Friday, February 9, 2007

Por lo que

I noticed this sentence from a friend the other day and was wondering about his choice of POR LO QUE..

«Una de los tres muñecos se llamaba "Tilly" y solo hablaba francés por lo que los otros dos tenían que traducir por ella.»
As I infer the context in English -- I'm assuming he's using it there for BECAUSE.. Why the LO? Or is it FOR THE PURPOSE THAT.. I would have used PARA QUE LO OTROS DOS TUVIERAN QUE....

What am I missing?

Un saludo,
- Grant


"Por lo que" is not the same as just "because".
It's more like "and because of that" or "due to that".

In some ocassions, "Y por eso..." = "Por lo que..."
But there's a slight difference -- check this:

We can say "This is the reason -- and that's why (y por eso) -- the consequences". You probably already knew the consequences, and you're explaining the reason. (You can also use it if you don't know the consequences, but it's mostly used if you do). For example,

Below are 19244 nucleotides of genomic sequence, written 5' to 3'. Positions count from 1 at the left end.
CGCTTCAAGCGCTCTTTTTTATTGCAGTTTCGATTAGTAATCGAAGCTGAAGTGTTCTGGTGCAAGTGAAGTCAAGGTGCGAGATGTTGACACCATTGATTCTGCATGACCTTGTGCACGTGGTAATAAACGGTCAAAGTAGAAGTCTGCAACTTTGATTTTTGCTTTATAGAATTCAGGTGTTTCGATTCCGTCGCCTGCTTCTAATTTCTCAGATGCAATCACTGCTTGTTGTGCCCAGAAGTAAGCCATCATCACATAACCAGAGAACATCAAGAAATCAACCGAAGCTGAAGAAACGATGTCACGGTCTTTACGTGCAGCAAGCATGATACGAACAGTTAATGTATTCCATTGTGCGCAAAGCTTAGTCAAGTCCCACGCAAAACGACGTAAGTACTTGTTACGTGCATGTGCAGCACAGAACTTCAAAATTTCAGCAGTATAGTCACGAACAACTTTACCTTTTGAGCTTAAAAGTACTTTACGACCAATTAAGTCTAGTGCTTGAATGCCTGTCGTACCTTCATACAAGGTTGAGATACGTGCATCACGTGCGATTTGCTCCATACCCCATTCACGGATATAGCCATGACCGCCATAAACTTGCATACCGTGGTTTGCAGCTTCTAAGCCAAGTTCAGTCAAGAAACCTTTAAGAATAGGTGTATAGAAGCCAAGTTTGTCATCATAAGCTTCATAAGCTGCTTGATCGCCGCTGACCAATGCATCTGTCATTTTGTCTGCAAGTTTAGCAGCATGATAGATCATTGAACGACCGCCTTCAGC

"Quiero ser capaz de traducir simultáneamente algún día, y por eso es que estoy en este foro."
(You knew that I'm active in this forum, but maybe you didn't know why)

Now, "por lo que" is mostly used if you don't know the consequences (and it's a bit more formal than "y por eso"). For example,
"Quiero ser capaz de traducir simultáneamente algún día, por lo que me estoy esforzando mucho en aprender expresiones y modismos ingleses."
(You might know the reason or not, but you don't know I'm working hard on learning English idioms)

There's also "de ahí que" which is followed by a clause that must be written using subjunctive. It's a bit formal, and it's usually used to explain the reason that led to the consequences you probably already know.


- Karin

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